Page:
Distraction surrounds us every day in work: from the ambient clatter and noise of the open plan office, to the ringing and beeping of phones, the flurry of emails, and chatter of colleagues. Today I’ve been thinking today about the nature of distraction at work, but particularly in archival work.
Cataloguing requires focus and attention, the careful sifting through of streams of data to try and make order out of chaos. I sit at my desk, my trolley of boxes beside me making a wall, a little archive cave of brown cardboard.
Sitting in my archive cave, I open up a box: will it contain what my box list spreadsheet tells me it does? The spreadsheet says it contains stuff to do with various projects, and that it also contains publications and reports. I’m cataloguing the reports and publications at the moment – I will come to the project papers later on.
I open the box – neat beige folders, slightly discoloured at the edges, clearly annotated with titles written many years ago. Lovely stuff. I just need to find the reports and publications in this box; I should just ignore these other project files for now. They’ll be catalogued later. But it’s hard to resist a peek.
Half an hour later, I’m enthusiastically reading through Isabel Menzies Lyth’s transcripts from a consumer research focus group – housewives discussing their thoughts about a new magazine in the 1960s. It’s set to be a magazine with a difference – not filled with articles on ‘Housecleaning Do’s and Don’ts’ or ‘How to Look Beautiful for your Husband’, but instead intelligent, thought-provoking political and cultural pieces. The transcripts read like a play as Menzies Lyth describes the women who enter the focus group.
Our characters assemble and take centre stage:
No. 1: Grey tweed suit with a sort of floral blouse, early 30s, dark hair. She didn’t attempt to speak to any of the others before the group began.
No. 2: Late 40s/early 50s (?), greying hair, wore a reversible mac, brown on the inside and greeny-patterned on the outside. 2/3/4 struck up a conversation before the group began – they appeared to be roughly in the same age group.
No. 4: Bright red mac, flat heeled shoes, plumpish.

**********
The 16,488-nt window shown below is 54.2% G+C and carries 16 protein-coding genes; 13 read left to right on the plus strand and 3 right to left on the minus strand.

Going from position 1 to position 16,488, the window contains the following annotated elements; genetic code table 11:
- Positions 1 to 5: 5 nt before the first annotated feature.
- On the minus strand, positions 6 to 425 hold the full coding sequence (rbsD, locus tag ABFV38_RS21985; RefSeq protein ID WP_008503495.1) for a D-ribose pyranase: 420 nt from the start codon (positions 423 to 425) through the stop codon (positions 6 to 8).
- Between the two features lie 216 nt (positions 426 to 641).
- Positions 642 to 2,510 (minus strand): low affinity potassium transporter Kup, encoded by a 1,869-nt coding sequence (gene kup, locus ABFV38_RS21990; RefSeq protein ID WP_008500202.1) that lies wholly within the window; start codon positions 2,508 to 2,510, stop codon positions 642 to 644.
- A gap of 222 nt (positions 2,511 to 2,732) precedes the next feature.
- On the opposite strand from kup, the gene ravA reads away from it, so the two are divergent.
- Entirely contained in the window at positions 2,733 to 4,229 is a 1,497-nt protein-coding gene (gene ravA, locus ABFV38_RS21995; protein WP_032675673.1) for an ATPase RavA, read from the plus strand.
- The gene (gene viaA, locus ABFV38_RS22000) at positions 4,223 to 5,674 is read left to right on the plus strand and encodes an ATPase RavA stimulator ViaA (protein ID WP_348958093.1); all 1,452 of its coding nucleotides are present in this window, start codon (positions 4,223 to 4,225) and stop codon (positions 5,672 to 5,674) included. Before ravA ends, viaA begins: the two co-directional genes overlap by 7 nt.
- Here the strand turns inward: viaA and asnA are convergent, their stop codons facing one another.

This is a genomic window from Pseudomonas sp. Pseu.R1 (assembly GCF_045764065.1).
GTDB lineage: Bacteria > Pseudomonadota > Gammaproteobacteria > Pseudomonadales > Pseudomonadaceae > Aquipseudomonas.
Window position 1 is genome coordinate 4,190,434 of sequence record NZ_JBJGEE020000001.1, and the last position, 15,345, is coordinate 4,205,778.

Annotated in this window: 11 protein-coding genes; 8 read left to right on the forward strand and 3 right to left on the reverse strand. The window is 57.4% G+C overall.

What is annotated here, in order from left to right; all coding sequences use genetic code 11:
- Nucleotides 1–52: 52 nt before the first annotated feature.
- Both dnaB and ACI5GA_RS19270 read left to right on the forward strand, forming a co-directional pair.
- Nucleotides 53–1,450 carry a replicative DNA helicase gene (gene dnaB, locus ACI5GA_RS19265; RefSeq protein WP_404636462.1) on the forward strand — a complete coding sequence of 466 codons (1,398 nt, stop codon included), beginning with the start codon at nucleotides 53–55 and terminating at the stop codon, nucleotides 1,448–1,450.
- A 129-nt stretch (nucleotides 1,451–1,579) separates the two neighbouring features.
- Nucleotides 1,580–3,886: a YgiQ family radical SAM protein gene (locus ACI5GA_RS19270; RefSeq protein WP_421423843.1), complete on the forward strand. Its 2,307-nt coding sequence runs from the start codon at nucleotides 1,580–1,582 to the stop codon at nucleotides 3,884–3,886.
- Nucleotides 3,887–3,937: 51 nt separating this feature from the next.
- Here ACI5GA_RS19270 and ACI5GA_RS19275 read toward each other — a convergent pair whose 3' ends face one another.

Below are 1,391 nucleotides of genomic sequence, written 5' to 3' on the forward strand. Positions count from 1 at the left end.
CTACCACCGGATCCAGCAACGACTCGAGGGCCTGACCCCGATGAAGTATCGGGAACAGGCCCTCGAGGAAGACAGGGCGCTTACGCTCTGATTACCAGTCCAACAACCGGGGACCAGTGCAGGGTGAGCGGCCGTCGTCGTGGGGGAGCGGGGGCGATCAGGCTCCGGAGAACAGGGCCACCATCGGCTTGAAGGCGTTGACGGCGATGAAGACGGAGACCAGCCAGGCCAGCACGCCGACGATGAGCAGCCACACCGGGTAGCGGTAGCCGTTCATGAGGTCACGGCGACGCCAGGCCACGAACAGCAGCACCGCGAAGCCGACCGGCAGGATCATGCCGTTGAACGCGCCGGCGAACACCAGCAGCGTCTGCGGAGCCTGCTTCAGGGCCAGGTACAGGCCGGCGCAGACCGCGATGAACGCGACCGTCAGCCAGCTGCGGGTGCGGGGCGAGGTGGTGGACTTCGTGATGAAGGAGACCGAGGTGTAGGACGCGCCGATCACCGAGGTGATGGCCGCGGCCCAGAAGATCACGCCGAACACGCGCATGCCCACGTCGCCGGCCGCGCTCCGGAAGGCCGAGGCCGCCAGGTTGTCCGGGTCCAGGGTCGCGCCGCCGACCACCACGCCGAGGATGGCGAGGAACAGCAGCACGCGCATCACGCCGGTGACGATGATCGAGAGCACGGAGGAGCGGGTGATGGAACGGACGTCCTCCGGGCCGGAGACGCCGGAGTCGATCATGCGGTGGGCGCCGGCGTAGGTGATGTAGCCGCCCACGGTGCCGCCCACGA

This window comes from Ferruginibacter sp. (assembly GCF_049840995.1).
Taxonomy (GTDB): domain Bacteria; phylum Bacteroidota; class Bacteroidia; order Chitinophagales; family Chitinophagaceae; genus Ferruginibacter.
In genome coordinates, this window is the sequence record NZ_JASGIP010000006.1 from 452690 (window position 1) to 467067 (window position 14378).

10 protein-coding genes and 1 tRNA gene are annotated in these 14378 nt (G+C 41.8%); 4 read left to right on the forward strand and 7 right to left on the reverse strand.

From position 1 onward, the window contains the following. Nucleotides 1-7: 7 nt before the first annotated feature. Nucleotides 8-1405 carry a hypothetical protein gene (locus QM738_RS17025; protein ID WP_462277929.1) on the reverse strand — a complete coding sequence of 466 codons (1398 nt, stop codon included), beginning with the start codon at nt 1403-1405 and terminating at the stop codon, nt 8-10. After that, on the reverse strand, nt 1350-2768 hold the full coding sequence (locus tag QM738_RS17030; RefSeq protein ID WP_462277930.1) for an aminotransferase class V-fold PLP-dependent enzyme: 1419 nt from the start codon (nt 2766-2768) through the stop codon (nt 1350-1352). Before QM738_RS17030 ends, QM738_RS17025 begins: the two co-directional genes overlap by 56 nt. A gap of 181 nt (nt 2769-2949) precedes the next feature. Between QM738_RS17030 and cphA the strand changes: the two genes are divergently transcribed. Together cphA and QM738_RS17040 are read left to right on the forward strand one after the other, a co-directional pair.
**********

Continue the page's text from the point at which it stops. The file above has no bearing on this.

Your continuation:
No. 6: Late 30s (?), sandals, no stockings (?), no make-up, glasses, brief case, rather scraped back black hair – my stereotype of the intellectual who can’t be bothered to think about dress.
It’s the afternoon now and I haven’t reached those publications in the box yet; I’m still reading the transcripts. I’m picturing these distinct housewives sat in a circle at the focus group, discussing what it is they want out of a magazine for women:
“They have the sort of ‘does my boyfriend love me?’ articles, but you could have a woman’s philosophy – why her husband doesn’t come home for supper”
“Yes providing they are genuine, not like those things where they show you how to stick cocktail sticks into half a cabbage, and they never tell you that the leaves begin to look tatty”
“I always find in these articles about how to buy your meat, they say ask your butcher, he’ll be delighted to help but he couldn’t care less (laughs)”
“I rather dislike the idea of being talked down to”
I feel like I’m in the room with them, eavesdropping on this chatter. A snapshot of 1960s everyday life. The butcher, the husband, the ambitions, hopes, and desires of the stay-at-home wife.
BUT I should be looking at the publications and reports at the bottom of this box, I remind myself. Stay focused.
People sometimes ask how you avoid distraction as an archivist – don’t you just end up wanting to read everything? Yes and no – sometimes you enter the mechanics of cataloguing as a technique, other times the material invites engagement and you stop and linger on a page.
Thinking about it, these distractions are sometimes like detours, like meandering off the main path, like stopping to pause and take in your surroundings.
And I suppose this sense of being distracted must occur to researchers as well as archivists – those readers who come to the Wellcome Library expecting to find one thing and then stumbling across something completely different. Sometimes I have to remind myself that it’s ok to get distracted, that it’s like memory itself – fleeting and darting and chaotic, but all part of the bigger picture.
Now it really is time to get back to those reports. Straight after a tea break.